EDITOR’S COLUMN | Beware Washington’s signature green goop

Question: What’s slipperier, the slime/mold that so loves to cake decks on Whidbey Island or the thick frost/ice that coats them following the season’s first freeze?

I found myself pondering this little mystery early Tuesday morning. My decks were of course slick from evening temperatures that dipped into the low 30s, and their navigation — a necessity being they are the path to the cars — requires considerable care. But does it stack up to the Northwest’s signature green goop, the slime that seems to cover the region?

The conclusion I’ve come to is “no,” not even close. Frost, ice, indeed glaciers pale in comparison to the slime. Invincible, invisible (at night) and incredibly slick, it’s a true hazard and almost certainly the leading cause of death in Washington.

In fact, it should probably be weaponized. While leaders like Rep. Norma Smith, R-Clinton, have worked on things like the Joint Center for Deployment and Research in Earth Abundant Materials, which strives to make Washington a leader in the development and commercialization of next-generation clean energy and transportation technologies, we’ve been missing the train when it comes to tapping this vast and in-plain-sight resource.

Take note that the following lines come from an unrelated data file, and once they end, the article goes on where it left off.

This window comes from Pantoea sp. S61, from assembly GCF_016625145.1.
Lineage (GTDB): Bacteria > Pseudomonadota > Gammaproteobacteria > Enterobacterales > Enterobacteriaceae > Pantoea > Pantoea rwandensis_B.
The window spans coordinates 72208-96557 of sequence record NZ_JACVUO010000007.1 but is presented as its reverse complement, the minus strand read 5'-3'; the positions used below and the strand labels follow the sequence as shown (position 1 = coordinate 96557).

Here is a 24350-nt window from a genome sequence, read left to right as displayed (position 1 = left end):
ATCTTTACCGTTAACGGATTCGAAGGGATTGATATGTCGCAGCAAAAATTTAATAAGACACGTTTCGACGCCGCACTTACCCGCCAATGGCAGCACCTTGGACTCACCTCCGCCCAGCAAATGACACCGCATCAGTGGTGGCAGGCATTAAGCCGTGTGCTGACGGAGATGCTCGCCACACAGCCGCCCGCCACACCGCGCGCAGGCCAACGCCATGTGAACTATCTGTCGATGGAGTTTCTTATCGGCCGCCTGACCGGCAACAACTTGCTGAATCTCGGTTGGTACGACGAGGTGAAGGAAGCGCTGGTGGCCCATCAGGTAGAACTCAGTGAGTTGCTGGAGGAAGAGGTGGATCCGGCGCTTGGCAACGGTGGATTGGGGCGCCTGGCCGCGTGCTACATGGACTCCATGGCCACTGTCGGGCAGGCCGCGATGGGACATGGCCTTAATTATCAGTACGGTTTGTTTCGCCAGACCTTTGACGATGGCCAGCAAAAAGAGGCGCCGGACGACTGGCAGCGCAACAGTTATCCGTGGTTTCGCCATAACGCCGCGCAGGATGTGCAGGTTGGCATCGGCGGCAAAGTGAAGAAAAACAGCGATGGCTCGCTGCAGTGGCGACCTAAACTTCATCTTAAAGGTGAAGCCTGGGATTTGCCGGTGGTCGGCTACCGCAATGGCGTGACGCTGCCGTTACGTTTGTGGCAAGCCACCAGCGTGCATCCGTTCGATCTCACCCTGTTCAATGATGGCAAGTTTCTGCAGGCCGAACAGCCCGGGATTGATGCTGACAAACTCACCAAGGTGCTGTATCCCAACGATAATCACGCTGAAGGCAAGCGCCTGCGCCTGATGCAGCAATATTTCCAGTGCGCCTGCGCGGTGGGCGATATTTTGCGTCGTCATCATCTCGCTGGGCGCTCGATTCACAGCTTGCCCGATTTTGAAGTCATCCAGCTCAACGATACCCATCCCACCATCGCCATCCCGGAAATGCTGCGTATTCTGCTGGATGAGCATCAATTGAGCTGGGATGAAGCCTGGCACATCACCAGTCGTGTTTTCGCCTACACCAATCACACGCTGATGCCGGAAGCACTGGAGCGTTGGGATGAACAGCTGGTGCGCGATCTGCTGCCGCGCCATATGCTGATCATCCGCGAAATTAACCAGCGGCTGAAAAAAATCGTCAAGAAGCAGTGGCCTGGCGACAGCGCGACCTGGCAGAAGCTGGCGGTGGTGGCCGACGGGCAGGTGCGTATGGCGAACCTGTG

Just imagine what a few missiles armed with Northwest mold could do to ISIS. With strongholds in arid countries like Iraq and Syria, the organization would be utterly unprepared to deal with such a threat. Fighters struggling just to stay upright would instantly throw up their hands in defeat and the international community would celebrate Washington as the hero that supplied the instrument that finally brought terrorism to its knees.

It could work. For one, you know the slime would survive no matter how hot the climate. It may dry out, but a quick sprinkle of water by a passing jet is all that’s required to bring it back to life. It’d probably be slipperier than ever. Like a fine wine, it seems to only gets better with age.

It’s also practically indestructible. I can personally attest to that, having just spent a tortuous Saturday cleaning both my decks with a power washer. It worked, but it took hours.

If not a weapon of mass destruction, at the very least it could be used as a handy burglary deterrent being strategically positioned at the foot of bedroom or garage windows.

All I know is that I’m glad my decks are blessedly free of mold, at least for the next couple of weeks, and that all I have to worry about is a little frost.

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